5 new Pittsburgh restaurants to try this fall
Check out these restaurants as fall comes and the weather cools.
From French cuisine and Korean favorites to soul food and fried chicken sandwiches, these Pittsburgh restaurants feature can’t-miss menus no matter what you’re hungry for. Their drinks and tap lists will even quench your thirst.
Is it dinner time yet?
Photo from Instagram: @pouletbleupgh
Where: 3519 Butler St., Lawrenceville ( pouletbleupgh.com )
Why the buzz: Poulet Bleu comes from Pittsburgh chef Richard DeShantz, the mastermind behind buzzy Meat & Potatoes, Butcher and the Rye, täkō and Pork & Beans. This time around, DeShantz is foregoing tacos and barbecue and going high-end by embracing a French bistro concept. Expect a French wine collection and a more sophisticated menu than what you’ll find at Pork & Beans.
On the menu: The menu is “full classic and approachable” according to a review in Pittsburgh Magazine . Reviewers are already raving about the $15 French onion soup. Other items of note on the menu: Lobster spaghetti, Trout almondine, filet mignon, and parisienne gnocchi.
Photo from Facebook: www.facebook.com/Carmisoulfood/
Carmi Soul Food
Where: 1825 E. Carson St., South Side ( carmirestaurant.com )
Why the buzz: Carmi was a staple of the North Side, where it gained a reputation as having the best finger-licking soul food in the region. Oscar-winning actors Denzel Washington and Viola Davis visited the North Side location when they were in town, and so did Steelers players and politicians. Owners Mike and Carleen King relocated to the South Side earlier this year after their former landlord sold the North Side building.
On the menu: Expect dishes prepared with locally sourced ingredients but a Southern flair: fried chicken, stuffed pork chops, smoked pork spare ribs and chicken and dumpling soup. Specialties include shrimp and grits and chicken and waffles. The drink menu features signature cocktails like “Soulmosa” (sparkling white wine and tropical fruit blends) and “Last Call” (moonshine and peach puree).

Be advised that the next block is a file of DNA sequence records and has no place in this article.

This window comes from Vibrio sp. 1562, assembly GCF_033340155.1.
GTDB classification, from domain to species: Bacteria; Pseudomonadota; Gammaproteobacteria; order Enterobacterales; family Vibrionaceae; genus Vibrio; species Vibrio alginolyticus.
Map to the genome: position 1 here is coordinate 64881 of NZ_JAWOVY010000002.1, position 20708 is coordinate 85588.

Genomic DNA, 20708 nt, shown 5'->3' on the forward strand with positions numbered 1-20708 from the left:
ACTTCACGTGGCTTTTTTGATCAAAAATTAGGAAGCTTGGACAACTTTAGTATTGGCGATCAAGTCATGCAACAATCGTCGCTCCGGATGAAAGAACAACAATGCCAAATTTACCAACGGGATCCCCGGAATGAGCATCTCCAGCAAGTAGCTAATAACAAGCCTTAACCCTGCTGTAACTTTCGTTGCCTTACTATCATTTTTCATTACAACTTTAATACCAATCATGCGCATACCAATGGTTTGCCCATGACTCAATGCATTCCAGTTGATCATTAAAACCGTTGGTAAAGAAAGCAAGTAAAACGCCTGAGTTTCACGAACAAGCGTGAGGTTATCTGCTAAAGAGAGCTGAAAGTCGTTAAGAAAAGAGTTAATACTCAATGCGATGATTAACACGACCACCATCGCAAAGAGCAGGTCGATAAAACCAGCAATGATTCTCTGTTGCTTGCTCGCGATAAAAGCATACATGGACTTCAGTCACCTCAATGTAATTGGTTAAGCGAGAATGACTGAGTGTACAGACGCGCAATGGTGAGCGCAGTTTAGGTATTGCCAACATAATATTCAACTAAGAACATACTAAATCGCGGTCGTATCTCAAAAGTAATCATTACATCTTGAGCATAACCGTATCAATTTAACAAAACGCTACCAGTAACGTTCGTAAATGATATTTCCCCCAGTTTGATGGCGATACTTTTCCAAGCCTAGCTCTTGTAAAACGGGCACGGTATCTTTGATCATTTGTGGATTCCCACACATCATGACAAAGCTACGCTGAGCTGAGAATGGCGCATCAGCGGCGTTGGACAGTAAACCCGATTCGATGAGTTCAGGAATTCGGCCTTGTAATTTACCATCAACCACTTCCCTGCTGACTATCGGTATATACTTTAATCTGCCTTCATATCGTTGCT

Photo from Facebook: www.facebook.com/CinderlandsBeer/
Where: 3705 Butler St., Lawrenceville ( cinderlands.com )
Why the buzz: It has a prime location in trendy Lawrenceville and bills itself as a “craft brewery and scratch kitchen.” It’s a casual spot yet the food doesn’t feel pedestrian. In other words, it’s a nice marriage of good beer and creative grub.
On the menu: You won’t find traditional bar food here. Instead, expect inventive appetizers like marcona almonds and blue-cheese stuffed dates. The main plates include a fried chicken sandwich topped by creamy broccoli-cheddar blend as well as lamb and New York strip steak.
Photo from Facebook: www.facebook.com/SojuPgh/
Where: 4923 Penn Ave., Garfield ( simonchough.wixsite.com/sojupgh )
Why the buzz: Owner Simon Chough, who is Korean American, spent six years planning Soju, which specializes in Korean cuisine. Reviewers on Yelp are raving about the kimchi dumplings and gimbap (seaweed rice rolls).
On the menu: Korean favorites like sautéed dumplings, kimchi pancakes, katsu (panko-breaded fried chicken), Korean-style BBQ short ribs and the traditional bibimbap (a rice bowl with cooked vegetables and beef). There’s also a solid cocktail menu with plenty of soju, a vodka-like liquor from Korea.
Photo from Instagram: @birdontherunpgh
Bird on the Run
Where: 128 S. Highland Ave., East Liberty ( birdontherun.com )
Why the buzz: The chicken sandwiches are fantastic — gigantic and very affordable. Bird on the Run pretty much only does chicken, and it does it very well. There’s also a collection of beer and frozen alcoholic drinks. Did we mention the waffle fries? Come for the interesting wallpaper. Stay for the chicken sandwiches on buttery buns.
On the menu: A straight up Chicken Sandwich, on a brioche bun with mayo and pickle costs $8. Or upgrade to the Lil Chunky’s Chicken Deluxe, which comes with lettuce, cheese, bacon, pickled green tomatoes, a sunny side up egg and spicy mayo. The cost: $11.